Sue Nelson of Ipswich received the 2010 Mary P. Conley award for her years of service in protecting and restoring historic properties in Ipswich. She is the first person to win the award, which usually honors a preserved structure. Sue was a member of the Ipswich Historical Commission […]
A mild controversy has arisen in the town of Ipswich about what to name the grassy lawn between the Old Town Hall and the Ipswich Museum. Depending on who you ask, it’s the Middle Green, Memorial Green, Veterans Green, or the Visitor Center Lawn, and I’ll add “Augustine Heard’s back yard” just to add to the confusion.
This mansion was designed in the form of a Florentine villa, and the living room and dining room were decorated in a Louis XVI style. The house served as the Searle family summer home until 1919, and has been abandoned since the Sisters of Notre Dame de Namur purchased the property in 1960, and is in a state of decay.
Every year the Ipswich Historical Commission presents the Mary P. Conley Preservation Award to the owners of an Ipswich property noteworthy for a recent restoration. or to a person that has made a significant contribution to the preservation of Ipswich history.
In 1737, Captain Nathaniel Treadwell opened an inn in this building. John Adams visited Ipswich frequently during the 1770’s in his capacity as a lawyer and always stayed at Captain Nathaniel Treadwell’s inn. It was erroneously named the Christian Wainwright house, which no longer stands.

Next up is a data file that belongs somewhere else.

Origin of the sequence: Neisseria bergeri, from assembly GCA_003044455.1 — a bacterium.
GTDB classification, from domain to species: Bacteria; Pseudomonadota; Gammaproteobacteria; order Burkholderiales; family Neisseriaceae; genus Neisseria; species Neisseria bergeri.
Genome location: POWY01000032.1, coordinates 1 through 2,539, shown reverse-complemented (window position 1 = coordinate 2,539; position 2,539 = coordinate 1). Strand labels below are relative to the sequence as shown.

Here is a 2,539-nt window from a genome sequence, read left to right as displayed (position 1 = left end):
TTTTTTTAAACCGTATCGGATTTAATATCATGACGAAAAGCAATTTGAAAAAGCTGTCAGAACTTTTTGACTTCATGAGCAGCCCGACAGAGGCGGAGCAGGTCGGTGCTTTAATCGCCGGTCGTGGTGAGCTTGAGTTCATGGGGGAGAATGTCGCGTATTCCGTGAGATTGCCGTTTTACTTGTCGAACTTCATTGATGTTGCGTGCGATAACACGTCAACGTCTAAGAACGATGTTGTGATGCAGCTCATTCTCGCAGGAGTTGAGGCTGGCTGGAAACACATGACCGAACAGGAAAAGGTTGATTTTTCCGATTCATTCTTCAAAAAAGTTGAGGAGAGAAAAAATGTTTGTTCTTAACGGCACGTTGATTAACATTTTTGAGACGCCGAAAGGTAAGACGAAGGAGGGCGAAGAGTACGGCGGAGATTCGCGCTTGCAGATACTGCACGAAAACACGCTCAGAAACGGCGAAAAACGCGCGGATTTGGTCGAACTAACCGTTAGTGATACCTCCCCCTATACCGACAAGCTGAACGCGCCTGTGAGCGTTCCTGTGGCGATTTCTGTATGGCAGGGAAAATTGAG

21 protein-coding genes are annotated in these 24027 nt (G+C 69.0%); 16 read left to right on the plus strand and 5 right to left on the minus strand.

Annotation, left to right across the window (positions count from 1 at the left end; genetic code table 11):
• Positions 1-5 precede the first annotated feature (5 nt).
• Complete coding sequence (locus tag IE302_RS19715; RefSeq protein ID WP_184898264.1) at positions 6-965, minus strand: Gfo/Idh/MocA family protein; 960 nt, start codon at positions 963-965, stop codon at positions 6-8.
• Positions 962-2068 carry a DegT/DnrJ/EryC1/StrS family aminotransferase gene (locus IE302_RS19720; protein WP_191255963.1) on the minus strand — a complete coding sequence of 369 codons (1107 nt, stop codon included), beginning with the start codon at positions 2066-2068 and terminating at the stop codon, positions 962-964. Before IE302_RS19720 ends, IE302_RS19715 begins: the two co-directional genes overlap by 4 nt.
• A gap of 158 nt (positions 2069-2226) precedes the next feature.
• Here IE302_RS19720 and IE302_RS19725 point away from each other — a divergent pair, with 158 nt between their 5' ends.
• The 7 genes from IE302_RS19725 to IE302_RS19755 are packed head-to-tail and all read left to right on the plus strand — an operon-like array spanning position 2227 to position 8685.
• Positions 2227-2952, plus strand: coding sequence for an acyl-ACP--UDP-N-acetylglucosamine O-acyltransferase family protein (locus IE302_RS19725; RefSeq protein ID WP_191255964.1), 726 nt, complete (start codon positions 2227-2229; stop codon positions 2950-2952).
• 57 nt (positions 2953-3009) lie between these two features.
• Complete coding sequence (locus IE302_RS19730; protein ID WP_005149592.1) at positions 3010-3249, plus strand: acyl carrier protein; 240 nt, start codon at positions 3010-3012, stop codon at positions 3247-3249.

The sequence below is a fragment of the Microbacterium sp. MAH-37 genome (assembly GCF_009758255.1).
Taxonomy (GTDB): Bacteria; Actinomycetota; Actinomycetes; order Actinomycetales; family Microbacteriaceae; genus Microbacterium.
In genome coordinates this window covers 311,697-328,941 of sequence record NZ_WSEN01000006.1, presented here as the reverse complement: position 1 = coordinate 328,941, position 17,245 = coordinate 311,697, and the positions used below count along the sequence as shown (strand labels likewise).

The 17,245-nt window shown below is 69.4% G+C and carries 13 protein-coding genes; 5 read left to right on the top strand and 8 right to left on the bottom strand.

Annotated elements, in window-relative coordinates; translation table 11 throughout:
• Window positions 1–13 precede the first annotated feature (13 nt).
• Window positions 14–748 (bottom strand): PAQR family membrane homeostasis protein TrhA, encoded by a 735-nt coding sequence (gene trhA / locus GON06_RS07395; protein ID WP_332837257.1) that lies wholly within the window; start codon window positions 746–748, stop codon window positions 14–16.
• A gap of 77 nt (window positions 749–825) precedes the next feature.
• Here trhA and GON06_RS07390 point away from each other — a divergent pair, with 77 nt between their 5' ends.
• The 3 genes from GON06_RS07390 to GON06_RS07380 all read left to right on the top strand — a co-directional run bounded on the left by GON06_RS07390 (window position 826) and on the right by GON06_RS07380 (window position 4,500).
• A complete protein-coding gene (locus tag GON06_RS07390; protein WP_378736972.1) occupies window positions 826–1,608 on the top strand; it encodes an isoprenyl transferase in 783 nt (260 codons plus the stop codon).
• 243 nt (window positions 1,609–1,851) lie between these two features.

Moses Jewett was born in Ipswich, Mass., March 15, 1778 to John Cole Jewett and Elizabeth Smith, whose home stands at 93 High Street.
John Cole Jewett bought the High Street estate of Josiah Martin by 1767, when he was mentioned in a deed of an abutter. Jewett’s heirs sold the property in 1813 to David Lord. Stylistic evidence indicates that the present house was built shortly before the 1813 transfer.
This is a list of houses designated “First Period” by area historic organizations. Undesignated houses Information may not be current. Most houses have dates based on historical records or tradition and have not been dated by dendrochronology.
In September 1740, two Massachusetts Land Banks organized and issued 50,000 pounds of notes of varying amounts, without legal authorization of the Crown, and over the objections of the governor and his Council. An Act of Parliament declared all the transactions of the two Bank Schemes illegal and void.
The house at 30-32 Summer Street may have been the High Street home of Daniel Smith, and was moved to the current location in the 1880’s by John Conley. The house was occupied by Civil War Veteran John Barton.
Constructed around the beginning of the 19th Century, this small building has served as Tetrault Jewelry Store since 1941, one of the longest-lasting family businesses in Ipswich.
The first use of 3 Spring Street as a residence was between 1832-1856. It is possible that the building may have been used as a barn or shop before that. The 3 Spring St. property was portioned off from the large two-acre parcel originally owned by Francis Jordan.
This house is named for early owner Ebenezer Stanwood, a peruke-maker. The framing and decoration indicate a First Period structure constructed between 1709 and 1747 when Stanwood acquired a portion of a house from Ebenezer Smith.